The Daily Gamecock

Association of Governing Boards finds board of trustees' culture obstructs prioritization of university

The Association of Governing Boards of Universities and Colleges (AGB), an outside consulting firm, found "a fundamentally misguided governance culture" after conducting a "top to bottom review" of the board of trustees.

The review was prompted by the controversy surrounding USC's presidential search process and  Caslen's appointment and subsequent concerns about USC losing accreditation.

Last week, the Southern Association of Colleges and Schools Commission on Colleges (SACSCOC), USC's regional accrediting body, released a report stating that USC breached two of the accrediting standards because of "undue influence." Today, AGB is presenting its own review of the board of trustees along with suggestions for how the board should proceed.

“Clearly the trustees’ intention is to add value, yet collectively the board demonstrates limited understanding of how best to do so, likely built over decades of following past practice with little self-examination,” AGB wrote in its report, which is being presented at the board of trustees retreat today.

AGB said ideally, the board of trustees is a fiduciary entity, which is one of the legal responsibilities of the board. The only thing that guides a trustee’s decision-making in this entity is the interest of the university and what good and harm may come to the university as a result of that decision. 

The board is currently a more political entity, according to AGB, and fails to prioritize the interests of the university.

“[The board] have a similar culture including, for example: allegiance to a party, reciprocal-benefit bargaining, personal influence based on longevity and power, multiple loyalties, and appeals to another’s self-interest. Predictably, the board also has factions and internal conflicts that do not advance effective governance," said AGB.

AGB says trustees being elected by the legislature make trustees feel responsible to the legislature, subjecting the board to influence or control from these legislators and enhancing political culture.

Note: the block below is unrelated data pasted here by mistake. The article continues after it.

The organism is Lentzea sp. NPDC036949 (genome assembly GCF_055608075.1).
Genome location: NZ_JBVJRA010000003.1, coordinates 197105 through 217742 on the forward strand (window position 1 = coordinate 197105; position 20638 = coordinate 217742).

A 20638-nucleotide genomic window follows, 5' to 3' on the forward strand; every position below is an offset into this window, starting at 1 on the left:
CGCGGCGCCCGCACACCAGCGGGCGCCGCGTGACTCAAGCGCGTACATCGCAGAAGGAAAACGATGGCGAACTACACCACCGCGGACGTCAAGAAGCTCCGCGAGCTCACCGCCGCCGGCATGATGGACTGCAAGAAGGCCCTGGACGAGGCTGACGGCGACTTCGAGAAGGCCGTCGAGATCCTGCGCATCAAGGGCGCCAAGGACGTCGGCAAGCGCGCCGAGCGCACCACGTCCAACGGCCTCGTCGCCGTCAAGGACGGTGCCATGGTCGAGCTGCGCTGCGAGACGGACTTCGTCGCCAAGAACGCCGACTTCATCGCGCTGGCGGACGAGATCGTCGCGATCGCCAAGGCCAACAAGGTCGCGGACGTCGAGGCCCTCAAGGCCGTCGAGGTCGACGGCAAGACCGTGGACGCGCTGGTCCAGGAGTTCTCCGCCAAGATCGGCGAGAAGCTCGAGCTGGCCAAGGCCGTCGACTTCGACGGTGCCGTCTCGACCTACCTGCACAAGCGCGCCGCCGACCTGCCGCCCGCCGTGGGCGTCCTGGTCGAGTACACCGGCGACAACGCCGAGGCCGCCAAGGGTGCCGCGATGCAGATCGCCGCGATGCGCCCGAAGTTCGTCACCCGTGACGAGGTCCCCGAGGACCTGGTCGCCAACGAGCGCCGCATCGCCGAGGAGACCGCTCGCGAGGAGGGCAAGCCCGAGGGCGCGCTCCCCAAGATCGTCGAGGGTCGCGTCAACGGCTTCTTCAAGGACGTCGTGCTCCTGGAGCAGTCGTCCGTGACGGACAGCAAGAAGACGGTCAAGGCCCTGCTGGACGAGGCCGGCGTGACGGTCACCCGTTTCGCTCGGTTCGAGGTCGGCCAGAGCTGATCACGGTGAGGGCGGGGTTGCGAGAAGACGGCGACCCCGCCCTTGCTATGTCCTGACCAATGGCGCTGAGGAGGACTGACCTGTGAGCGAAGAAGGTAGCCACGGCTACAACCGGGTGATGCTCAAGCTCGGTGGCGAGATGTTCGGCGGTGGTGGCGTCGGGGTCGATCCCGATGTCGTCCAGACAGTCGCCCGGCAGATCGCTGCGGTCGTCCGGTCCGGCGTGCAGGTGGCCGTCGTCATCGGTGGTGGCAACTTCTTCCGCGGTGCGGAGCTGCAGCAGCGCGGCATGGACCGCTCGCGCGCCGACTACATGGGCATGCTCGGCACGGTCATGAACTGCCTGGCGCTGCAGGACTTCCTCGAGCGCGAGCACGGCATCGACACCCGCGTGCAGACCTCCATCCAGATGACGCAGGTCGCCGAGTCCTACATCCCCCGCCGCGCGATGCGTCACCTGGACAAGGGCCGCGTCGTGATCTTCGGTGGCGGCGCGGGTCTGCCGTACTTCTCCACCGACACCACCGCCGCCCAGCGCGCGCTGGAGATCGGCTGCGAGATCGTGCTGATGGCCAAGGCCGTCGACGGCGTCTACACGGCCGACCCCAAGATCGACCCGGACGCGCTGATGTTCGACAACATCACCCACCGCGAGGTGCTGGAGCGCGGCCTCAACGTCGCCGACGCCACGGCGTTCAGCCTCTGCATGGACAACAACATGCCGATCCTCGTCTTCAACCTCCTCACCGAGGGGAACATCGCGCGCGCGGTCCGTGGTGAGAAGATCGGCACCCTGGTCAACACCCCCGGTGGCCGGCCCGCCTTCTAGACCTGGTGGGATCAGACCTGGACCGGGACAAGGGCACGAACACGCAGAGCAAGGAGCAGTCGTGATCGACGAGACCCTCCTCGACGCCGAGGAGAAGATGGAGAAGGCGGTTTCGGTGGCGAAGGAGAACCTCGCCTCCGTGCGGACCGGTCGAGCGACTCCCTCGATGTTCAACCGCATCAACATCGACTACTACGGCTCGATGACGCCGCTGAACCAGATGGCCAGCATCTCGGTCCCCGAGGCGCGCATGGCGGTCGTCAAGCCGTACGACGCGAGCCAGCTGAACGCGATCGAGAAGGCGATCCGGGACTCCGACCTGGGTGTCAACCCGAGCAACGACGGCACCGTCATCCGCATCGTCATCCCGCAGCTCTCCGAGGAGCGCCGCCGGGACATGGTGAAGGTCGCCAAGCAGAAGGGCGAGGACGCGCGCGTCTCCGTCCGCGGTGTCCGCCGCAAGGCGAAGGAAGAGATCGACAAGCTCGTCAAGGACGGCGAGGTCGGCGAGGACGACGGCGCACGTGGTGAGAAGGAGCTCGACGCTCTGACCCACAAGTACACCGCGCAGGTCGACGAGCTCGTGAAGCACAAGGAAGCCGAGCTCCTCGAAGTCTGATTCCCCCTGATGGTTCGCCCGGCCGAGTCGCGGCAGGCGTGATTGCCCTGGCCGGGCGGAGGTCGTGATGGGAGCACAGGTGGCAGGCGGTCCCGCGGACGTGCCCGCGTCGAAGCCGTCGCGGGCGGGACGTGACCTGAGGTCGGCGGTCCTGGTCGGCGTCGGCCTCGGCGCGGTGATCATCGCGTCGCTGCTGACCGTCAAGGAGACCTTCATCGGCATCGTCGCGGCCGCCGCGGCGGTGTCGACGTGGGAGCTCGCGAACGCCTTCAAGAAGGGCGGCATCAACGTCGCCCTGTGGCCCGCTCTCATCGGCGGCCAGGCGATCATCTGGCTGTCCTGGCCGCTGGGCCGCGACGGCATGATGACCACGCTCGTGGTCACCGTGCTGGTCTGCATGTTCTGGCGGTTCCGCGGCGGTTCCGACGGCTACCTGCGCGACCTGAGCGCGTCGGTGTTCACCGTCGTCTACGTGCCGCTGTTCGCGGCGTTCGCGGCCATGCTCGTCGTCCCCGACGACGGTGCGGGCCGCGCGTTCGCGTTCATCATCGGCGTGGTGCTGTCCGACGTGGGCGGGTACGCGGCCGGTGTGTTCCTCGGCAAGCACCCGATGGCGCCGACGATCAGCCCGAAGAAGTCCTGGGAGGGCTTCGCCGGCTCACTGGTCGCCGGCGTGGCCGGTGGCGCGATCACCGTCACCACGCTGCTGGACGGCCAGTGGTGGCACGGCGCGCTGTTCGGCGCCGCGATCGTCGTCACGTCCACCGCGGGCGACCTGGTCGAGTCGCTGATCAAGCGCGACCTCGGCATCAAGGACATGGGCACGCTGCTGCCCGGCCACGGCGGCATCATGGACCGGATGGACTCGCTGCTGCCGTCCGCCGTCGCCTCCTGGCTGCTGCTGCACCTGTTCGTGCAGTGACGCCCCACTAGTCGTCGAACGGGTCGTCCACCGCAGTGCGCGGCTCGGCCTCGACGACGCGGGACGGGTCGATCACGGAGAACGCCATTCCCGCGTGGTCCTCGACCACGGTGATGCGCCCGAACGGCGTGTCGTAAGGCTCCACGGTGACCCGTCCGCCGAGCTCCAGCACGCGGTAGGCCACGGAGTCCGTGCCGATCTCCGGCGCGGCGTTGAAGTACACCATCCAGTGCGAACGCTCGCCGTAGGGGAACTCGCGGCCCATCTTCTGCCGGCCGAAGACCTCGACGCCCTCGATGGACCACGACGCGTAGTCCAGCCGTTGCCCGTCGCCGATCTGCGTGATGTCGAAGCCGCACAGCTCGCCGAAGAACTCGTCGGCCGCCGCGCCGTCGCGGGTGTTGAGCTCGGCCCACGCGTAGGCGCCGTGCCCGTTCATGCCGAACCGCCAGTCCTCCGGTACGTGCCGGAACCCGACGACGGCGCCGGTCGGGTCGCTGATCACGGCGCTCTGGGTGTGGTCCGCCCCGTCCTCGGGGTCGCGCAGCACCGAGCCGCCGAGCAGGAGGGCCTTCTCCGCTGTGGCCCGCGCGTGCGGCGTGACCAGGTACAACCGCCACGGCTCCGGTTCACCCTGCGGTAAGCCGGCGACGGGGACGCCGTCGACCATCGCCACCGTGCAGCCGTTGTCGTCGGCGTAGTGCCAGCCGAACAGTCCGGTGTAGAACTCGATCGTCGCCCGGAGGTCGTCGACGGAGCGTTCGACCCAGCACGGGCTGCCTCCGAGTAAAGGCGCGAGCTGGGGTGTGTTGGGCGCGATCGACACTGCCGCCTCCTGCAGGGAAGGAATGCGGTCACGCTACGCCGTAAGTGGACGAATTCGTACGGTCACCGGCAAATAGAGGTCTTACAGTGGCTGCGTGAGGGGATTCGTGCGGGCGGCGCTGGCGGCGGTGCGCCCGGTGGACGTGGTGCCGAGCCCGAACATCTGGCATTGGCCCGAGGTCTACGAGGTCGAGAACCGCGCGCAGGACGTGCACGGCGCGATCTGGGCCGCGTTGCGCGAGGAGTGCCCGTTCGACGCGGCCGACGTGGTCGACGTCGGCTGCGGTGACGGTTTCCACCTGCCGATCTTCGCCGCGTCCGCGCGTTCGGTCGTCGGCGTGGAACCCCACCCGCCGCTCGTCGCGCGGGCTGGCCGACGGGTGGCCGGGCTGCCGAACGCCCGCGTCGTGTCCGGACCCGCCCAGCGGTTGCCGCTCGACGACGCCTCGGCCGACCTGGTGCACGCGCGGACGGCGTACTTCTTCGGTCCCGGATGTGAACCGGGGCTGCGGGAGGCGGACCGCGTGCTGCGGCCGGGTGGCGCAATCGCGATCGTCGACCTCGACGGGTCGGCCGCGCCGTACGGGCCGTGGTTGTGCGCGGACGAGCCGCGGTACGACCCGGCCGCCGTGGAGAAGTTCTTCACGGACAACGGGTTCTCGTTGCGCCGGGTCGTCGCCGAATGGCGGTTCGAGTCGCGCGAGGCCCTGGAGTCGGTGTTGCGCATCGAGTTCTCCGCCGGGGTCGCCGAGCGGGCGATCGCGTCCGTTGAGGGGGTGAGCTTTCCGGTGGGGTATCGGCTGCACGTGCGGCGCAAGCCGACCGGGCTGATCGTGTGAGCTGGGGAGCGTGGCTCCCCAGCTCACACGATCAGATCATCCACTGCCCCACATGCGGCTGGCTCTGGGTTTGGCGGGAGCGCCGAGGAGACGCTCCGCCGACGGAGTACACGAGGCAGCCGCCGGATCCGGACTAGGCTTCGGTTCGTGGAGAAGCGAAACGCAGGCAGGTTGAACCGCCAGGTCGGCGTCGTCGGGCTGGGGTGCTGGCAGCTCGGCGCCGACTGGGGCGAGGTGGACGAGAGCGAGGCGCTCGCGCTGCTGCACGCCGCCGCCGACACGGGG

One-third of the board members have served over 12 years in the voluntary position, and four have served over 20. Most university boards enforce term limits that seldom exceed 12 years. USC does not have term limits in place. 

While SACSCOC did not place any sanctions on USC for the breach of standards that were discovered during their review, “the board should not view the lack of action as indicating support for its governances behavior or vindications of the precipitating events.” 

In order to amend these shortcomings, AGB recommend the board of trustees must aspire to a fiduciary culture.

“The UofSC System Board of Trustees does not seem to have paid sufficient informed attention to its own operations and structure for years," AGB wrote. "In order to engage in fiduciary governance instead of political governance, trustees and all who work with them need to learn a new game and play by new rules."

ABG outlined in its report ways for the board to effectively shift toward a fiduciary culture. 

These include diversifying board membership and input to make up for a lack of information and experience in numerous subjects, governing the [university] by taking more responsibility for its leadership role and actively investing in the other campuses.

AGB also suggests revising board and committee meetings to more effectively discuss issues and plans, providing more in-depth board orientation and governance education when it comes to operating as a fiduciary and ensuring mutual expectations between the university president and board of trustees.  

One recommended structural change is eliminating the governor's ex officio position and role as board chair when present at meetings — a role AGB said no other state has designated to the governor, who is rarely present at meetings and often missing the full information as a result.

AGB also emphasized the importance of diversity, stating that in order to accurately represent South Carolina's population, the number of women and minorities would need to increase by five. Seventeen of 19 current board members are white males.

Going forward, AGB stressed the connection between the board and president, recommending that the board should support Caslen and his presidency, especially due to the controversy surrounding his selection. 

“As essential as is the board’s support of the president, so must be the president’s respect and engagement with the board and its members on strategic issues and risks. Presidents who are not sufficiently engaged in a partnership with their board are likely to ultimately come up short in their success or tenure.”

AGB will present its report at the board of trustees retreat at the Alumni Center in Columbia. Day one is from 10 a.m. until 5:30 p.m. Day two is from 8:30 a.m. until noon.

Follow our Twitter, @thegamecock, for live coverage of the board of trustees meeting beginning today at 10 a.m.

View the full report here.

Correction: There is a bill in the Senate proposing a reduction in the number of seats on the board. AGB said the size of the board is not an issue of concern.


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